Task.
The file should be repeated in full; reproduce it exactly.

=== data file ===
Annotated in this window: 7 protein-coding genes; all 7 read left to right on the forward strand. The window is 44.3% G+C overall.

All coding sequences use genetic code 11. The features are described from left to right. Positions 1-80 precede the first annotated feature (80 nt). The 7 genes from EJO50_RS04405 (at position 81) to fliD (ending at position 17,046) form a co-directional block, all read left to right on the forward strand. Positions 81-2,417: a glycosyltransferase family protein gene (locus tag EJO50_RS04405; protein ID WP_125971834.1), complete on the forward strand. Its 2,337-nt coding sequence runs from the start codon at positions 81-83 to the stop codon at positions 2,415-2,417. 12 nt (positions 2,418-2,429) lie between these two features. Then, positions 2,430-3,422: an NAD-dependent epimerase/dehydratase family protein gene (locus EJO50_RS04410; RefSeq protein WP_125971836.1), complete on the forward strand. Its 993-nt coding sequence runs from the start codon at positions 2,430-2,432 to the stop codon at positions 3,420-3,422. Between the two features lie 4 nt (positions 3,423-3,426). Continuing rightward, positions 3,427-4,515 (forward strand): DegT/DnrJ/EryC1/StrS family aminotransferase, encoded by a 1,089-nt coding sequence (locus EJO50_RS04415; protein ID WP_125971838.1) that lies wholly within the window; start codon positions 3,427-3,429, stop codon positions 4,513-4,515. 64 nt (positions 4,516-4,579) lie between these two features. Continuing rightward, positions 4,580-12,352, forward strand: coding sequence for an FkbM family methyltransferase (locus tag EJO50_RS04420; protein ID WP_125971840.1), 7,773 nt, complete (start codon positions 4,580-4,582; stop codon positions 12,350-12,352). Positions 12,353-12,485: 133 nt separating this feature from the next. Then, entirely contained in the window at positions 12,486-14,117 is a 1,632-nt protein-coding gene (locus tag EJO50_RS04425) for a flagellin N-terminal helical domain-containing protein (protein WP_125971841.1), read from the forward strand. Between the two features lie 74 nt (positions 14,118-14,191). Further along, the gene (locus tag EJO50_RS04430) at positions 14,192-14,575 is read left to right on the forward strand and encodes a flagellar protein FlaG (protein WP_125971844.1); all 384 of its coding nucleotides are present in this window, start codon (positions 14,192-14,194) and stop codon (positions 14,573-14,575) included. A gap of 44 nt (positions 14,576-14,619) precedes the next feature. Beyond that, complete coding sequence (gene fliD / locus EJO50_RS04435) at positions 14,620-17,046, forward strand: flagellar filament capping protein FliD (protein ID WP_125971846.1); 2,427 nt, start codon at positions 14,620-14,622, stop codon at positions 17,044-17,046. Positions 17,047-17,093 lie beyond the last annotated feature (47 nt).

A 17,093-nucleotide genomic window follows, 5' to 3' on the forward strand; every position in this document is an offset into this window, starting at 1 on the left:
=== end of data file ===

Annotated in this window: 7 protein-coding genes; all 7 read left to right on the forward strand. The window is 44.3% G+C overall.

All coding sequences use genetic code 11. The features are described from left to right. Positions 1-80 precede the first annotated feature (80 nt). The 7 genes from EJO50_RS04405 (at position 81) to fliD (ending at position 17,046) form a co-directional block, all read left to right on the forward strand. Positions 81-2,417: a glycosyltransferase family protein gene (locus tag EJO50_RS04405; protein ID WP_125971834.1), complete on the forward strand. Its 2,337-nt coding sequence runs from the start codon at positions 81-83 to the stop codon at positions 2,415-2,417. 12 nt (positions 2,418-2,429) lie between these two features. Then, positions 2,430-3,422: an NAD-dependent epimerase/dehydratase family protein gene (locus EJO50_RS04410; RefSeq protein WP_125971836.1), complete on the forward strand. Its 993-nt coding sequence runs from the start codon at positions 2,430-2,432 to the stop codon at positions 3,420-3,422. Between the two features lie 4 nt (positions 3,423-3,426). Continuing rightward, positions 3,427-4,515 (forward strand): DegT/DnrJ/EryC1/StrS family aminotransferase, encoded by a 1,089-nt coding sequence (locus EJO50_RS04415; protein ID WP_125971838.1) that lies wholly within the window; start codon positions 3,427-3,429, stop codon positions 4,513-4,515. 64 nt (positions 4,516-4,579) lie between these two features. Continuing rightward, positions 4,580-12,352, forward strand: coding sequence for an FkbM family methyltransferase (locus tag EJO50_RS04420; protein ID WP_125971840.1), 7,773 nt, complete (start codon positions 4,580-4,582; stop codon positions 12,350-12,352). Positions 12,353-12,485: 133 nt separating this feature from the next. Then, entirely contained in the window at positions 12,486-14,117 is a 1,632-nt protein-coding gene (locus tag EJO50_RS04425) for a flagellin N-terminal helical domain-containing protein (protein WP_125971841.1), read from the forward strand. Between the two features lie 74 nt (positions 14,118-14,191). Further along, the gene (locus tag EJO50_RS04430) at positions 14,192-14,575 is read left to right on the forward strand and encodes a flagellar protein FlaG (protein WP_125971844.1); all 384 of its coding nucleotides are present in this window, start codon (positions 14,192-14,194) and stop codon (positions 14,573-14,575) included. A gap of 44 nt (positions 14,576-14,619) precedes the next feature. Beyond that, complete coding sequence (gene fliD / locus EJO50_RS04435) at positions 14,620-17,046, forward strand: flagellar filament capping protein FliD (protein ID WP_125971846.1); 2,427 nt, start codon at positions 14,620-14,622, stop codon at positions 17,044-17,046. Positions 17,047-17,093 lie beyond the last annotated feature (47 nt).

A 17,093-nucleotide genomic window follows, 5' to 3' on the forward strand; every position in this document is an offset into this window, starting at 1 on the left: